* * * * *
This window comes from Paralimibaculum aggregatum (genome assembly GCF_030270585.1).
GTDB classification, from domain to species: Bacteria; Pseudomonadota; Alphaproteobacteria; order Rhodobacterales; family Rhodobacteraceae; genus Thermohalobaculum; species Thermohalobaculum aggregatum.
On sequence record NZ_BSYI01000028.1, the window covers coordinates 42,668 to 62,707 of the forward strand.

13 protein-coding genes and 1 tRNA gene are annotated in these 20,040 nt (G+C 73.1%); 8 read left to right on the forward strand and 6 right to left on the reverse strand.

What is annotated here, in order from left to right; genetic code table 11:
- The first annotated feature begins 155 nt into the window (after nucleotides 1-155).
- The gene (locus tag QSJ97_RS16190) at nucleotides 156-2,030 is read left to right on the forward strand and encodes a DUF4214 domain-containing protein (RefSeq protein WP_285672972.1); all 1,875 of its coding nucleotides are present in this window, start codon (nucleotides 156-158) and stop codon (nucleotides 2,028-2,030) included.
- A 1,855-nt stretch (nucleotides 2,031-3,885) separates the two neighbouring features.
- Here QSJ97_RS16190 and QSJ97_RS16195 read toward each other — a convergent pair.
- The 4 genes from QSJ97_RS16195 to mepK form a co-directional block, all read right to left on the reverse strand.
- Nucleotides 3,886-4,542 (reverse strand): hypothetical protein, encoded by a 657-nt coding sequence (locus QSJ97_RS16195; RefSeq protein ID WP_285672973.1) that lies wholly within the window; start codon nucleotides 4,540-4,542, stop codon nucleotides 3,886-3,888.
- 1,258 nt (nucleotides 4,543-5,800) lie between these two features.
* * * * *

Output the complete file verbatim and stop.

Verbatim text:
This window comes from Paralimibaculum aggregatum (genome assembly GCF_030270585.1).
GTDB classification, from domain to species: Bacteria; Pseudomonadota; Alphaproteobacteria; order Rhodobacterales; family Rhodobacteraceae; genus Thermohalobaculum; species Thermohalobaculum aggregatum.
On sequence record NZ_BSYI01000028.1, the window covers coordinates 42,668 to 62,707 of the forward strand.

13 protein-coding genes and 1 tRNA gene are annotated in these 20,040 nt (G+C 73.1%); 8 read left to right on the forward strand and 6 right to left on the reverse strand.

What is annotated here, in order from left to right; genetic code table 11:
- The first annotated feature begins 155 nt into the window (after nucleotides 1-155).
- The gene (locus tag QSJ97_RS16190) at nucleotides 156-2,030 is read left to right on the forward strand and encodes a DUF4214 domain-containing protein (RefSeq protein WP_285672972.1); all 1,875 of its coding nucleotides are present in this window, start codon (nucleotides 156-158) and stop codon (nucleotides 2,028-2,030) included.
- A 1,855-nt stretch (nucleotides 2,031-3,885) separates the two neighbouring features.
- Here QSJ97_RS16190 and QSJ97_RS16195 read toward each other — a convergent pair.
- The 4 genes from QSJ97_RS16195 to mepK form a co-directional block, all read right to left on the reverse strand.
- Nucleotides 3,886-4,542 (reverse strand): hypothetical protein, encoded by a 657-nt coding sequence (locus QSJ97_RS16195; RefSeq protein ID WP_285672973.1) that lies wholly within the window; start codon nucleotides 4,540-4,542, stop codon nucleotides 3,886-3,888.
- 1,258 nt (nucleotides 4,543-5,800) lie between these two features.